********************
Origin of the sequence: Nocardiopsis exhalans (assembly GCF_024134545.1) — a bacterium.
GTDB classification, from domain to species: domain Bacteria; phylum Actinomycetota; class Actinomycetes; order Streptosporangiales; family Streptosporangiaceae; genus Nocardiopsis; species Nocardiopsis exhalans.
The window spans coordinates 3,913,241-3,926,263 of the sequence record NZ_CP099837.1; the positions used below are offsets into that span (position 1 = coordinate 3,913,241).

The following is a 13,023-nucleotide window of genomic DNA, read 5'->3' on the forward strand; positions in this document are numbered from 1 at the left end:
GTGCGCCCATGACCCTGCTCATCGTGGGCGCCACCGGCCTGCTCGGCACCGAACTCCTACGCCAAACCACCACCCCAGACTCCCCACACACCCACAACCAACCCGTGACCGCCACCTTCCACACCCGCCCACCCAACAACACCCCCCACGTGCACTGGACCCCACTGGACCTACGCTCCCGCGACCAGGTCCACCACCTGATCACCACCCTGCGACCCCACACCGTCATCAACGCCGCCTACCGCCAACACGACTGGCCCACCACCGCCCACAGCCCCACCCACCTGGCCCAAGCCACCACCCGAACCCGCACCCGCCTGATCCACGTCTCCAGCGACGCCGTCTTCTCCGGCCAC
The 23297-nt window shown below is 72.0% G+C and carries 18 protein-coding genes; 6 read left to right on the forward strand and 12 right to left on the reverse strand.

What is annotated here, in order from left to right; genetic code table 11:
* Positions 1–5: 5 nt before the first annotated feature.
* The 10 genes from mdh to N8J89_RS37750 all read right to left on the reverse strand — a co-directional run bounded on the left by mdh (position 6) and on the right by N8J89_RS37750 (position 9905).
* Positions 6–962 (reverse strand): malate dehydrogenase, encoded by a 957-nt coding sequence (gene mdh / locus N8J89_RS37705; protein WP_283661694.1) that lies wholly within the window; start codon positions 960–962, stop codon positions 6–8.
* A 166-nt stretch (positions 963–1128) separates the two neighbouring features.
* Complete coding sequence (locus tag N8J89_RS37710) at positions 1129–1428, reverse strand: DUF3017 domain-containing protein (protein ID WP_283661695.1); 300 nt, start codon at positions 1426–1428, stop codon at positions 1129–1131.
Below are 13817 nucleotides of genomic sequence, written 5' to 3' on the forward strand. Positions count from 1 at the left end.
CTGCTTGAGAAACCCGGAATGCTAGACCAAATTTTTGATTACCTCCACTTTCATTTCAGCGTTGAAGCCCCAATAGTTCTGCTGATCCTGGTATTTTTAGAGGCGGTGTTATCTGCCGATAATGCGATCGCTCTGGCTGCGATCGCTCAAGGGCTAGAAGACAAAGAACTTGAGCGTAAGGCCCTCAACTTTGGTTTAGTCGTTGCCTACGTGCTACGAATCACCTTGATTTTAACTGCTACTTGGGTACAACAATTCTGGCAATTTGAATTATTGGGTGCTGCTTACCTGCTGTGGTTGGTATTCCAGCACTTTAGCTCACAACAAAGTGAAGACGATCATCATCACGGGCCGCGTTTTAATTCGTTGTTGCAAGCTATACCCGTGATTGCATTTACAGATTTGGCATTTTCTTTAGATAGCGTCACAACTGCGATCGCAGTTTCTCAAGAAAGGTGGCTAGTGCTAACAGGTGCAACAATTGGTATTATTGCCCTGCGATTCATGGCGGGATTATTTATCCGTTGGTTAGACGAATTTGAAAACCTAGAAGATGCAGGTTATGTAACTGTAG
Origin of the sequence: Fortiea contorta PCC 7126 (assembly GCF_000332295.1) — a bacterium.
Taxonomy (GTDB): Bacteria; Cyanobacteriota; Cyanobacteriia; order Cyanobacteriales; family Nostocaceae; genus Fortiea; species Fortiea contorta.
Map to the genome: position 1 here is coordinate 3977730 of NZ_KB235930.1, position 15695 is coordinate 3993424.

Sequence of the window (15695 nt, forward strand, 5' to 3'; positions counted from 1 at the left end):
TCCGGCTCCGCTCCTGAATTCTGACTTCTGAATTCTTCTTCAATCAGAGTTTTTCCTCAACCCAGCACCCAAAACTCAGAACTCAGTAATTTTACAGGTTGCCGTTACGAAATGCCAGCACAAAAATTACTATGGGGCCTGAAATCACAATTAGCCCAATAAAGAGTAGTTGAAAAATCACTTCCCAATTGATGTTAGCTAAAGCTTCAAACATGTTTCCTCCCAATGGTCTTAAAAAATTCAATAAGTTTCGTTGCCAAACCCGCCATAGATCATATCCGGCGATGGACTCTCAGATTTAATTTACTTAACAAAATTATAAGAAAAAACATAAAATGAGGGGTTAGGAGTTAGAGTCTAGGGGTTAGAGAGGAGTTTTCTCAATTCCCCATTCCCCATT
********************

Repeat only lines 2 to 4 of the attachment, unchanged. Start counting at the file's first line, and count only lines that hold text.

GTDB classification, from domain to species: domain Bacteria; phylum Actinomycetota; class Actinomycetes; order Streptosporangiales; family Streptosporangiaceae; genus Nocardiopsis; species Nocardiopsis exhalans.
The window spans coordinates 3,913,241-3,926,263 of the sequence record NZ_CP099837.1; the positions used below are offsets into that span (position 1 = coordinate 3,913,241).

The following is a 13,023-nucleotide window of genomic DNA, read 5'->3' on the forward strand; positions in this document are numbered from 1 at the left end: